Most Read Articles
Audrey Abella, 30 Apr 2019
Nonalcoholic fatty liver disease (NAFLD, or steatosis) was prevalent in a substantial number of young adults, suggesting an imminent public health crisis if left undiagnosed and untreated, according to data from a large UK trial presented at ILC 2019.
Roshini Claire Anthony, 02 May 2019

Patients with non-alcoholic steatohepatitis (NASH) may benefit from treatment with a 25 mg/day dose of obeticholic acid, according to the interim analysis of the phase III REGENERATE* study presented at the International Liver Congress (ILC 2019).

Roshini Claire Anthony, 29 Apr 2019

Adults with non-alcoholic fatty liver disease (NAFLD) or non-alcoholic steatohepatitis (NASH) who progress to advanced liver disease have an elevated risk of mortality compared with non-progressors, according to two separate studies conducted in Germany and France and presented at the International Liver Congress (ILC 2019).

Roshini Claire Anthony, 07 May 2019

The trend in liver disease-related mortality in individuals with HIV has changed, with a reduction in the incidence of viral hepatitis-related deaths and an increase in non-alcoholic fatty liver disease (NAFLD)-related deaths, according to a study presented at the International Liver Congress (ILC 2019).

Obesity ups risk of acute chronic liver failure in decompensated cirrhosis patients

26 Aug 2018
A higher than normal BMI is often a risk factor for many long-term health problems such as diabetes, hypertension, joint, heart and even liver problems.

In patients with decompensated cirrhosis, class III obesity increases the risk of acute on chronic liver failure (ACLF) development, a recent study has found.

Drawing from the United Network for Organ Sharing database, researchers identified 100,382 eligible participants, of whom 63,712 were nonobese (mean age 53.10±11.0 years; 62.9 percent male), 32,605 were class I–II obese (mean age 54.6±8.9 years; 63.8 percent male) and 4,065 were class III obese (mean age 52.6±9.1 years; 53.7 percent male).

At the time of liver transplantation, 7,630 patients had ACLF, of whom 4,688 were nonobese, 2,587 were class I–II obese and 355 were class III obese. Kaplan-Meier analysis revealed that those with class III obesity were significantly more likely to develop ACLF (p<0.001).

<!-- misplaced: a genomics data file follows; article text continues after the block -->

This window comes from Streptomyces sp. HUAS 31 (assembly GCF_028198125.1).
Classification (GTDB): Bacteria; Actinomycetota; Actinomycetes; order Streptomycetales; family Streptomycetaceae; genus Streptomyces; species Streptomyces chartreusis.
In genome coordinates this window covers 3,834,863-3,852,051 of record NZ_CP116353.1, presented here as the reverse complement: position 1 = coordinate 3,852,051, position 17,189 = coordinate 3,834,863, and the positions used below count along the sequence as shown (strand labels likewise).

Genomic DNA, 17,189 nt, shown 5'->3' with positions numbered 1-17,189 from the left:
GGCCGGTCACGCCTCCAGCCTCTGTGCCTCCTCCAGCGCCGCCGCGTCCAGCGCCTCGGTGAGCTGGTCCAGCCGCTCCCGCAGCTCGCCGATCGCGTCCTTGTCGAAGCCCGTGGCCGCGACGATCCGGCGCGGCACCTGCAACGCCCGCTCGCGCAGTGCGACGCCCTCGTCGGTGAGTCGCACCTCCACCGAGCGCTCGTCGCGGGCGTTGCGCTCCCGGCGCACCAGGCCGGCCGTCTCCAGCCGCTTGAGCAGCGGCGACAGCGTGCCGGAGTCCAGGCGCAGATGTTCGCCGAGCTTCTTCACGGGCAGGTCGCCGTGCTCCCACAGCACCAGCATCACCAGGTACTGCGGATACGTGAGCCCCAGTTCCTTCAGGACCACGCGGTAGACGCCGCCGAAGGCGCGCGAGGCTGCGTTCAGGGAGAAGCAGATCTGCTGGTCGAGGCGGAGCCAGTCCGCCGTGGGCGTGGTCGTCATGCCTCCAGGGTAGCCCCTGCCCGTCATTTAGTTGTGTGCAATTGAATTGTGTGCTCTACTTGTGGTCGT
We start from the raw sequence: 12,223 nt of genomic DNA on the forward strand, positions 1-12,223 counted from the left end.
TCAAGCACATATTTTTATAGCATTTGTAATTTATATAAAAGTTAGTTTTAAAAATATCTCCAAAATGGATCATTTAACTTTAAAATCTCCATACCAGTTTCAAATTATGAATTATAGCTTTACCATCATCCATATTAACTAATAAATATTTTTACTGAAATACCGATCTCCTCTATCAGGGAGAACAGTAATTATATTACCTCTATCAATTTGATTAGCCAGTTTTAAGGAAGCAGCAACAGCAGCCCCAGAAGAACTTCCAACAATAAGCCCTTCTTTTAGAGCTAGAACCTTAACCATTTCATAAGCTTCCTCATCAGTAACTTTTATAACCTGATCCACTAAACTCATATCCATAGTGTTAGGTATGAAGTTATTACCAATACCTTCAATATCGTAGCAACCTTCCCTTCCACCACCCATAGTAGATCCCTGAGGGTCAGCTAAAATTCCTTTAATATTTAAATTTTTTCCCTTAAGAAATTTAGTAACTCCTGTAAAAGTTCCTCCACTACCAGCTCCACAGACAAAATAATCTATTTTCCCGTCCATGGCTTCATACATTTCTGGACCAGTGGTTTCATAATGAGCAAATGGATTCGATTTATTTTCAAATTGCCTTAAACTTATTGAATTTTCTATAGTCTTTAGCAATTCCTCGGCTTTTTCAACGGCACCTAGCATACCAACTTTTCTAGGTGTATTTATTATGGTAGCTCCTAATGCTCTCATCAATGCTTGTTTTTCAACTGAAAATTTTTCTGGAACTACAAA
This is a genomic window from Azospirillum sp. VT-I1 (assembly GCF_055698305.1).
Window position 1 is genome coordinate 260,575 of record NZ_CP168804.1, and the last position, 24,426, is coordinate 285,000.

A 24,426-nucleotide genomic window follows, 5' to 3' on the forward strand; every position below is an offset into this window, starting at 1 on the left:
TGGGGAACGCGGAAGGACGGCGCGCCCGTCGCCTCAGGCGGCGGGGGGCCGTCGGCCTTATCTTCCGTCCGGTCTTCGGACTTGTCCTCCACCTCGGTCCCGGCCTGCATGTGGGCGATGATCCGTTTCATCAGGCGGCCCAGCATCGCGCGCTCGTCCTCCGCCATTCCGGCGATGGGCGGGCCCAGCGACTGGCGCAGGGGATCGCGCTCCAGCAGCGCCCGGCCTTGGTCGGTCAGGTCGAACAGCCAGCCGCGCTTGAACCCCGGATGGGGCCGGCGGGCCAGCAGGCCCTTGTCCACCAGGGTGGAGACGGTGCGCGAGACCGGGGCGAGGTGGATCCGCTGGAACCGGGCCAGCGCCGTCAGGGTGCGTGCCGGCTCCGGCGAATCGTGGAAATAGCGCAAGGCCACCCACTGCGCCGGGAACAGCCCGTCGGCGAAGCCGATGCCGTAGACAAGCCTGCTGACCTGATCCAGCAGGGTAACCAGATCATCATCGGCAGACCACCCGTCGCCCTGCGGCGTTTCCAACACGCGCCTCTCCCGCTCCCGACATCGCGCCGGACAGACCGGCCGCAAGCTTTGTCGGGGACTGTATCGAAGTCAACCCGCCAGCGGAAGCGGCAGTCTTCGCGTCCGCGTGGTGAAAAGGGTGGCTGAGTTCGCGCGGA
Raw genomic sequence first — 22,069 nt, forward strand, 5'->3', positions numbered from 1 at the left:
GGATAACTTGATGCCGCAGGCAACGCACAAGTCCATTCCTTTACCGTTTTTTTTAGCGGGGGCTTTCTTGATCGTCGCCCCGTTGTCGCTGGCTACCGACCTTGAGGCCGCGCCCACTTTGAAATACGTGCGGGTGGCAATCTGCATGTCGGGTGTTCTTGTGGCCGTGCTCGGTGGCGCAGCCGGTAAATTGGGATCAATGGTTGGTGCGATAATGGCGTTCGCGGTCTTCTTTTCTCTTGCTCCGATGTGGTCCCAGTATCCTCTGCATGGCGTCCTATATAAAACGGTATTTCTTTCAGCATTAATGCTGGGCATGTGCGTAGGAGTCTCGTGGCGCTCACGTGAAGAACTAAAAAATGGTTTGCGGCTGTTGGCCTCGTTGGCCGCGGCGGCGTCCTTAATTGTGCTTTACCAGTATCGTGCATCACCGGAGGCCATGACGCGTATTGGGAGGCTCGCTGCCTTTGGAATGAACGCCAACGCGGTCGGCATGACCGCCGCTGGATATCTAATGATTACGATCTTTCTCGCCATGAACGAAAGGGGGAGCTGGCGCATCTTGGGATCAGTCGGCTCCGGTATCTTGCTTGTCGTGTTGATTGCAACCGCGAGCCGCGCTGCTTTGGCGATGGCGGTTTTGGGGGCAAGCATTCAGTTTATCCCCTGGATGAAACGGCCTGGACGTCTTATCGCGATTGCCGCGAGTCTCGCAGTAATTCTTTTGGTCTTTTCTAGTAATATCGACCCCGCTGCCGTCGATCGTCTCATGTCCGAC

Multivariable Cox proportional hazards regression analysis further confirmed that class III obesity was a significant risk factor for ACLF (hazard ratio [HR], 1.24; 95 percent CI, 1.09–1.41; p<0.0001). The same was true for class I–II obesity (HR, 1.12; 1.05–1.19; p<0.001).

Other factors that significantly correlated with ACLF included older age, hepatitis C infection, ascites, alcoholic liver disease and hepatic encephalopathy.

Obesity was also associated with organ failure. While renal insufficiency was comparable between patient groups, renal failure was progressively more prevalent with increasing obesity class (p<0.001), and coagulation failure was most common in patients with class I–II obesity (51.3 percent). In contrast, liver failure as a component of ACLF was inversely correlated with obesity class.

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Most Read Articles
Audrey Abella, 30 Apr 2019
Nonalcoholic fatty liver disease (NAFLD, or steatosis) was prevalent in a substantial number of young adults, suggesting an imminent public health crisis if left undiagnosed and untreated, according to data from a large UK trial presented at ILC 2019.
Roshini Claire Anthony, 02 May 2019

Patients with non-alcoholic steatohepatitis (NASH) may benefit from treatment with a 25 mg/day dose of obeticholic acid, according to the interim analysis of the phase III REGENERATE* study presented at the International Liver Congress (ILC 2019).

Roshini Claire Anthony, 29 Apr 2019

Adults with non-alcoholic fatty liver disease (NAFLD) or non-alcoholic steatohepatitis (NASH) who progress to advanced liver disease have an elevated risk of mortality compared with non-progressors, according to two separate studies conducted in Germany and France and presented at the International Liver Congress (ILC 2019).

Roshini Claire Anthony, 07 May 2019

The trend in liver disease-related mortality in individuals with HIV has changed, with a reduction in the incidence of viral hepatitis-related deaths and an increase in non-alcoholic fatty liver disease (NAFLD)-related deaths, according to a study presented at the International Liver Congress (ILC 2019).